Internal displacement of citizens places them as one of the most vulnerable populations in any given society. This is more worrisome in a pandemic situation. Thus, using qualitative research methods directed by the social capital theory and service quality theory, this study will analyze the perceived satisfaction of IDPs and non-IDPs citizens in Nigeria on the provided governmental support in the time of Covid-19 pandemic.
The coronavirus disease 2019 (COVID-19) will continue to have a significant impact on the way we live for at least the next few years until the scale-up of production and administration of an effective vaccine. Unfortunately, this will not be the last pandemic of infectious diseases the world will experience, and the next one may have more devastating consequences in Africa than COVID-19, unless critical lessons for the future are learnt now for more rapid and robust containment measures.
Purpose: The index case of COVID-19 in Nigeria was reported on 27 February 2020. Subsequently, the exponential increase in cases has brought about the partial and total lockdown of cities, the closure of all schools and the shutdown of government offices in order to curtail the spread of COVID-19. COVID-19 and its subsequent drastic curtailment policies have implications on vulnerable groups, especially, informal workers who constitute about 70% of the active working population in Nigeria.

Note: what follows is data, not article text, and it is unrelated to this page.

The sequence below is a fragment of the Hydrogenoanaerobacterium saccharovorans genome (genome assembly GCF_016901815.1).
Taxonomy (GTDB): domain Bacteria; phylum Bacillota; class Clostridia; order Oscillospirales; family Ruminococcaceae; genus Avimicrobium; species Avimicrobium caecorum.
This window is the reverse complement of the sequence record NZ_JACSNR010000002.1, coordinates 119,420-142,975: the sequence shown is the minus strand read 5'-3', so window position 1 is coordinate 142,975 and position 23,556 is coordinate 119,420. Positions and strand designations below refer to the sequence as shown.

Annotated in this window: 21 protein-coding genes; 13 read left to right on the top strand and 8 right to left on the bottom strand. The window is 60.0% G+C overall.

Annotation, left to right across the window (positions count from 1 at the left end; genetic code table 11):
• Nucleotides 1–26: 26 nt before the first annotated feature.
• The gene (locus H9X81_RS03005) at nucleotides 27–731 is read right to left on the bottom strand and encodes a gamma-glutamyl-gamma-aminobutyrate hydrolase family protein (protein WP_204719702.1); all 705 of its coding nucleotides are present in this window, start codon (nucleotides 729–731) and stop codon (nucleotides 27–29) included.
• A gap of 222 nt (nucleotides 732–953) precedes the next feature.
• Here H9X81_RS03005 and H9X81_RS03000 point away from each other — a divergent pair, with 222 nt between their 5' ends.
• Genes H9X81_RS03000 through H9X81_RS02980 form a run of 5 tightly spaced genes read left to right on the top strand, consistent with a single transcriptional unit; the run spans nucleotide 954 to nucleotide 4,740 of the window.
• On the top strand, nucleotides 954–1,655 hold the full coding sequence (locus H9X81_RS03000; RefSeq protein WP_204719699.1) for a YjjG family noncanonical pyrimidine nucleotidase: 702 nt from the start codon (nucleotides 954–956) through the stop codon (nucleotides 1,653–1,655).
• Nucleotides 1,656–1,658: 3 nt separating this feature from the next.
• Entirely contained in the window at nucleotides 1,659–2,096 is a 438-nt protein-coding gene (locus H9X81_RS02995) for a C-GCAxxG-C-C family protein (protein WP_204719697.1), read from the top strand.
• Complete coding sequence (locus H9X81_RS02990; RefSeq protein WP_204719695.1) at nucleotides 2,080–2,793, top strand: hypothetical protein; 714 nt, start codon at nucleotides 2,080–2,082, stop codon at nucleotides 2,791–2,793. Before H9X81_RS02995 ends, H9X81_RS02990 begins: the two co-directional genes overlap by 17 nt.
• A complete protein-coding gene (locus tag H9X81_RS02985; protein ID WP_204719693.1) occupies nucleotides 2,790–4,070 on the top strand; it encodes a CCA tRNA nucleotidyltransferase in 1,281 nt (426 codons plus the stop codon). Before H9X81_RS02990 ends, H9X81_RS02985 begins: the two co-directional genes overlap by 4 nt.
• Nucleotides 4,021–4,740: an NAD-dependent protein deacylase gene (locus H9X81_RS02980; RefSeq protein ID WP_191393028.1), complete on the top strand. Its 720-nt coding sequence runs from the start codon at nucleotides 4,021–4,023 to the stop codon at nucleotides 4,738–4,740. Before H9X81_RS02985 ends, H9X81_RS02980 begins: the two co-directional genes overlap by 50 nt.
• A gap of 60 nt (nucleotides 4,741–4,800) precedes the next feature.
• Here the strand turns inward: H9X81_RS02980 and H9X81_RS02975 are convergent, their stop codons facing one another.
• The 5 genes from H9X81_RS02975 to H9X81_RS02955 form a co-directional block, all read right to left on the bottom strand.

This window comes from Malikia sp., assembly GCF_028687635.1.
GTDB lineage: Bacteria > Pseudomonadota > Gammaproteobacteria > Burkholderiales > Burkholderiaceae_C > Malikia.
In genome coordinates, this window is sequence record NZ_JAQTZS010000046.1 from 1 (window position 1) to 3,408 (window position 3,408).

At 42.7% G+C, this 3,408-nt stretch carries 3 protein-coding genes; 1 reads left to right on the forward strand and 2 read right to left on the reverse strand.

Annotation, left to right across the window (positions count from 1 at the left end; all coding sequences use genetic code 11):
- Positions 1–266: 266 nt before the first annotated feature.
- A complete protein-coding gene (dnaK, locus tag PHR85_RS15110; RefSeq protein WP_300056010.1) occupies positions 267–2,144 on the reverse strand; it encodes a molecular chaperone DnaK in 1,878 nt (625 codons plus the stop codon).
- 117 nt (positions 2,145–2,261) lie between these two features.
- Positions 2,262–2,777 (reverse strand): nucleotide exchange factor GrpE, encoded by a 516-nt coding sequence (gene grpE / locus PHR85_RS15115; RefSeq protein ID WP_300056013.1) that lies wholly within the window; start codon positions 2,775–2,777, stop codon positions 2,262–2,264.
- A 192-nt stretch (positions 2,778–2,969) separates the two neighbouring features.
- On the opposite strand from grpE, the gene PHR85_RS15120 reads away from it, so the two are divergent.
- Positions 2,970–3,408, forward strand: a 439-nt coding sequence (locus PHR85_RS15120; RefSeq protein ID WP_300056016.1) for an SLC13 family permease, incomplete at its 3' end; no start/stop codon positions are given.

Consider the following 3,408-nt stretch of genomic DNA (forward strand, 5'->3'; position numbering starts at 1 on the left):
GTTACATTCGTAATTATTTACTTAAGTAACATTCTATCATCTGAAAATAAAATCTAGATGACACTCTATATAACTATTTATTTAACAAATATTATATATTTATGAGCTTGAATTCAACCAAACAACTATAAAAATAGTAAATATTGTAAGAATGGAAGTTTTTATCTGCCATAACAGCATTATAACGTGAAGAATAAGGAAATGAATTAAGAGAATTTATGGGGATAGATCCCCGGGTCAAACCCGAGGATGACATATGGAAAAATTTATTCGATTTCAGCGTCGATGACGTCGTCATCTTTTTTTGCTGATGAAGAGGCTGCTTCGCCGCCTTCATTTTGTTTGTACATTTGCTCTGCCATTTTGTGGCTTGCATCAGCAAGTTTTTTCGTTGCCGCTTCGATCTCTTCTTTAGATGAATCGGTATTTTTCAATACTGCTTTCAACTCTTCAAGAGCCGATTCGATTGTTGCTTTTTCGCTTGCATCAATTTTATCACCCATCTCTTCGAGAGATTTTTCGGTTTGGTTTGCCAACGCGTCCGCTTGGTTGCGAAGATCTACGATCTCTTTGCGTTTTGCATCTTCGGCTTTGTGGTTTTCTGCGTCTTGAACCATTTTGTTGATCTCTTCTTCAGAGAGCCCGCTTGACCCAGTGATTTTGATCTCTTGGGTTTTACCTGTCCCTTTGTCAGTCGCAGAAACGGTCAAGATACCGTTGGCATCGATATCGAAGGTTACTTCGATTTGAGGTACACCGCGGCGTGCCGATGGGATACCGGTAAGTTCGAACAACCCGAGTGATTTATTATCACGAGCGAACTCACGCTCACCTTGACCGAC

Within a short period of time, COVID-19 has spread globally, wreaking havoc in various facets of life. This study sought to measure the level of COVID-19 knowledge, attitudes, and practices of the Nigerian public. This was a cross-sectional online survey of the general population of educated Nigerians who had Internet access. Sociodemographic data and participants' knowledge, attitudes, and practices relating to COVID-19 were collected. Scores assessing knowledge, attitudes, and practices were allocated and graded based on specific stratified demarcations.
Background. The reports and information on coronavirus are not conspicuously emphasising the possible impact of population density on the explanation of difference in rapid spread and fatality due to the disease and not much has been done on bicountry comparisons. Objective. The study examined the impact of population density on the spread of COVID-19 pandemic in two sociodemographic divergent countries. Methods. The study conducted a scoping review of published and unpublished articles including blogs on incidences and fatalities of COVID-19.
The coronavirus outbreak is the most notable world crisis since the Second World War. The pandemic that originated from Wuhan, China in late 2019 has affected all the nations of the world and triggered a global economic crisis whose impact will be felt for years to come. This necessitates the need to monitor and predict COVID-19 prevalence for adequate control. The linear regression models are prominent tools in predicting the impact of certain factors on COVID-19 outbreak and taking the necessary measures to respond to this crisis.
Currently, Nigeria is still at the ascending phase of the COVID-19 curve with no sign of deceleration. Thus, the recent decision by governors of states in northern Nigeria to deport Almajirai (itinerant Islamic school pupils) from their states as part of efforts to contain COVID-19 transmission is likely to have a serious backlash. With hundreds of Almajirai testing positive to COVID-19, and millions of others untested, they constitute ubiquitous nodes of transmission.